OSIPOFF: Chesterton’s Meg Modesto relishing online classes, increased tennis time
By Michael Osipoff firstname.lastname@example.org Twitter: @MichaelOsipoff April 9, 2014 10:48PM
Meg Modesto, of Chesterton, during her 16 and under championship match against Rachel Wlling of Valparaiso. Modesto went on to win 6-2, 6-1.| Andy Lavalley~Sun-Times Media
Updated: May 11, 2014 9:59AM
Meg Modesto called it “the best decision of my life.”
The rest of her family, a prominent one in the tennis community in the area and beyond, wasn’t quite so sure, especially initially. Bob, her father, needed significant convincing. Julie, her mother, was only slightly more on board. Maureen and Bobbi, her older sisters, tried to talk her out of it.
But Meg was serious about taking online classes, to afford her more of an opportunity to focus on her game. The idea had crossed her mind before. But shortly after the start of the school year at Chesterton, the junior — in typically the most important year for college recruiting — came to the conclusion that the time was right to make the move.
And some seven months later?
“I love it,” she said. “It’s been a great experience.
“My academics have been really good, and my tennis level definitely has escalated. It’s worked out really well.”
It took a little while to streamline Modesto’s schedule, determine what worked best, but she’s gotten the basic framework down pat, give or take on the precise hours. Practice from 11 a.m. to 1 p.m.; schoolwork — through Penn Foster, an NCAA-approved program, which is vital for someone with Division I aspirations — from 2 to 4; another practice from 5 to 7; and a workout, with conditioning and/or weight training, for another hour or so. With a USTA event every weekend, she probably will wind up playing in 50 tournaments during the course of the year.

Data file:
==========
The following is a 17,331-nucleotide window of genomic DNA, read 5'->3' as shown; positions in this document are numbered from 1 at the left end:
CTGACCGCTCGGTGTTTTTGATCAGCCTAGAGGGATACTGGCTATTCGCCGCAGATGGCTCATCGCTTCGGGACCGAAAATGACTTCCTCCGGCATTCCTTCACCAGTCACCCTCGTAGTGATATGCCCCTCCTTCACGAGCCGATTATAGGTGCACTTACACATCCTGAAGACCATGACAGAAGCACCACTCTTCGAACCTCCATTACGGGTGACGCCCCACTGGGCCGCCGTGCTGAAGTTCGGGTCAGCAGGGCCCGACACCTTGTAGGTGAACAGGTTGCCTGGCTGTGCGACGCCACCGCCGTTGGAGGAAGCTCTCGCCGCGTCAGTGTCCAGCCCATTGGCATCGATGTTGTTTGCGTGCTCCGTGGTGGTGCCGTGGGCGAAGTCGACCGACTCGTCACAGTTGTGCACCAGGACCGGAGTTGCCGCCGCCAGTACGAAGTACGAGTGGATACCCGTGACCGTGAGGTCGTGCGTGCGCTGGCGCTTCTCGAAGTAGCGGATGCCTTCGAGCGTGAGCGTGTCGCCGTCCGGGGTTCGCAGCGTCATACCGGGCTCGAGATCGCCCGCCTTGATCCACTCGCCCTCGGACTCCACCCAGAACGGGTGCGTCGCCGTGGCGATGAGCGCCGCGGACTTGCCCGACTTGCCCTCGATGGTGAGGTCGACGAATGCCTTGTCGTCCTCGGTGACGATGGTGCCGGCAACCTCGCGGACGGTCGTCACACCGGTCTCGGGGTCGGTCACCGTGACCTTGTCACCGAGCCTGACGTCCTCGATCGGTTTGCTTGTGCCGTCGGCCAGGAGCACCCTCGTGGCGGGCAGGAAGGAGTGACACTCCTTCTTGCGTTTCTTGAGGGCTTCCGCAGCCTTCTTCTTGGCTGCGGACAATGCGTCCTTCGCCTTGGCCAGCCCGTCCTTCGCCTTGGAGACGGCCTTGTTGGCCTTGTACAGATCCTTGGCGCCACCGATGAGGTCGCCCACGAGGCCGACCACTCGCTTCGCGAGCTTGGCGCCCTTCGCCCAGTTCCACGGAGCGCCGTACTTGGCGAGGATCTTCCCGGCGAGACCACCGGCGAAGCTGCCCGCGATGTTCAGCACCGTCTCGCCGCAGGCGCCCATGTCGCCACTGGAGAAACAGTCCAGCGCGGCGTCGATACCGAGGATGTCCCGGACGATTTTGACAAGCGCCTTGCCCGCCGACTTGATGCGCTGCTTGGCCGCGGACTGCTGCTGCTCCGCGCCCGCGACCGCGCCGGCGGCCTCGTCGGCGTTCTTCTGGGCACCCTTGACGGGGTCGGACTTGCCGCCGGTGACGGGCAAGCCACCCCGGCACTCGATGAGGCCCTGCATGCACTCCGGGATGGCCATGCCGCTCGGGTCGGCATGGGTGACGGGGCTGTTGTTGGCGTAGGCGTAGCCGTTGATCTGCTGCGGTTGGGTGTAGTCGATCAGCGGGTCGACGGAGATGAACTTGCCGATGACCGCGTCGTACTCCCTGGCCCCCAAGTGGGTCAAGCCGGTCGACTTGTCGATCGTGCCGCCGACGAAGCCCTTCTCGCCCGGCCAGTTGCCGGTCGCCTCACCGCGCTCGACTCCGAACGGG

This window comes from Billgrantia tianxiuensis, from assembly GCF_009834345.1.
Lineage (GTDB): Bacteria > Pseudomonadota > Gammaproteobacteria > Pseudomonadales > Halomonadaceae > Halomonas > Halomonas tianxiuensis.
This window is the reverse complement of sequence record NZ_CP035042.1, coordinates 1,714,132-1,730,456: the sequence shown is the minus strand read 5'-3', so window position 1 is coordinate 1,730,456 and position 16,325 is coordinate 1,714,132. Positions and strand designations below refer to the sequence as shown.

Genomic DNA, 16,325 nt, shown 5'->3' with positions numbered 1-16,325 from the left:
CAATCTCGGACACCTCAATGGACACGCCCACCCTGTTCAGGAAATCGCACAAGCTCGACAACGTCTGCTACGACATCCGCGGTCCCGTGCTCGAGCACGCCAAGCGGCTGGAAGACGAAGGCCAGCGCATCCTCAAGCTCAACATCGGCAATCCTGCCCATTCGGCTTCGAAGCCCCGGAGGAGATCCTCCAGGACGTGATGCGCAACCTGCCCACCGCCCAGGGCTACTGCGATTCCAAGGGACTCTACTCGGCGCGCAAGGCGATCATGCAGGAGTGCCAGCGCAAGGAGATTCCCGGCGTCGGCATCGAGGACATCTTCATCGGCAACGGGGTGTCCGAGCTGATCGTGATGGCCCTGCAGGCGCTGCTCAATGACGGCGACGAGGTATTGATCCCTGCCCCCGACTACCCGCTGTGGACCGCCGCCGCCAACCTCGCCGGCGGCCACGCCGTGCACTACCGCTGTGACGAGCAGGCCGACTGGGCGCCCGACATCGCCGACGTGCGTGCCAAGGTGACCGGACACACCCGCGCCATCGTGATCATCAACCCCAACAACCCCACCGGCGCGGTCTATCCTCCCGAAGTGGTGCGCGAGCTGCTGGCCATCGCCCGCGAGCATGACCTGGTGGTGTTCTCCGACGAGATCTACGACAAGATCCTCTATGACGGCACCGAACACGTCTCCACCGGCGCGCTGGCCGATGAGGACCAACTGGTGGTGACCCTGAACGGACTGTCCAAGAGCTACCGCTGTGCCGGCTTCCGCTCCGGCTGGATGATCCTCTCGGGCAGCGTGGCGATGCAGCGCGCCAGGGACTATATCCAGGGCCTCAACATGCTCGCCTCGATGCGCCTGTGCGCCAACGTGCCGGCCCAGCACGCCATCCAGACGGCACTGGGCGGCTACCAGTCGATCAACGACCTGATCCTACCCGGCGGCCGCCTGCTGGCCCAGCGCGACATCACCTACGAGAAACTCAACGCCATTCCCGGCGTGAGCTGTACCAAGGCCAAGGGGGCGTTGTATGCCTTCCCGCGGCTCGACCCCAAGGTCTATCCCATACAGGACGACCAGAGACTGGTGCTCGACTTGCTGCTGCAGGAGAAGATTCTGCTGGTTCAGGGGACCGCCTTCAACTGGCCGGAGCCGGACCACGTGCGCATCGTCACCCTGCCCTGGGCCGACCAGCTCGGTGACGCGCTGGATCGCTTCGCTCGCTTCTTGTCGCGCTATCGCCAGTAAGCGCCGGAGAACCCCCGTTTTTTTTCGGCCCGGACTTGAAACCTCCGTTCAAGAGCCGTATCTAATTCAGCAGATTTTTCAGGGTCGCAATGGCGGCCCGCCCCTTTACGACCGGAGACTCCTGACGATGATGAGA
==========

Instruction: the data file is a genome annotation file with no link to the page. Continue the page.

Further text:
Modesto has missed the social component, the daily interaction with her friends. The start of the high school season gave her a small degree of pause.
“It’s always fun to be on a team,” said Modesto, who went 19-2 at No. 1 singles for the Trojans as a sophomore last season, with her only loss to an area player coming to Highland’s Vanessa Madrigal, now a freshman at Wright State; and who went 17-1 as a freshman, mostly at No. 2 singles behind sister Bobbi. “But I only did it for two years; I’ve been doing USTA my entire life. It’s second nature going to tournaments.”
For Bob Modesto, the adjustment to his daughter not playing this high school season has been ongoing — though he still has his finger on the pulse of the region and state scenes, adeptly analyzing various teams and players. After all, he coached the Munster girls team for seven seasons from 2003 to ’09, guiding the Mustangs to three straight state runner-up finishes from 2006 to ’08 and third place in ’09, also when Mary Hill capped her illustrious career by winning the singles title. And both Maureen and Bobbi starred in high school, with the former graduating from Munster in 2007 before playing at Missouri, and the latter graduating from Chesterton in 2012 and now playing at IUPUI as a sophomore.
“I’m a big advocate of high school sports,” said Bob Modesto, currently the general manager at a hotel in Portage, after also having been a teacher and a dean of students. “The time I spent coaching were some of the best years, just a great experience for me. Maureen and Bobbi loved playing in high school. So with Meg, it was not a decision I was in favor of. But she was so adamant about it, it’s what she really wanted to do.
“Her academics are good, and her tennis is even better,” he added before pausing, then continuing. “But the jury is still out.”
In the coming months, Meg Modesto’s college future should start to become clearer. Based on the tennis recruiting calendar, coaches can begin contacting prospects on July 1 after their junior year. Modesto expressed interest in Valparaiso and Central Florida, fully aware about the contrast between the schools and getting a chuckle out of it. She figures to have options.
Regardless, Modesto has been enjoying the process, comfortable with the path she has chosen.
“It’s been a blast,” she said.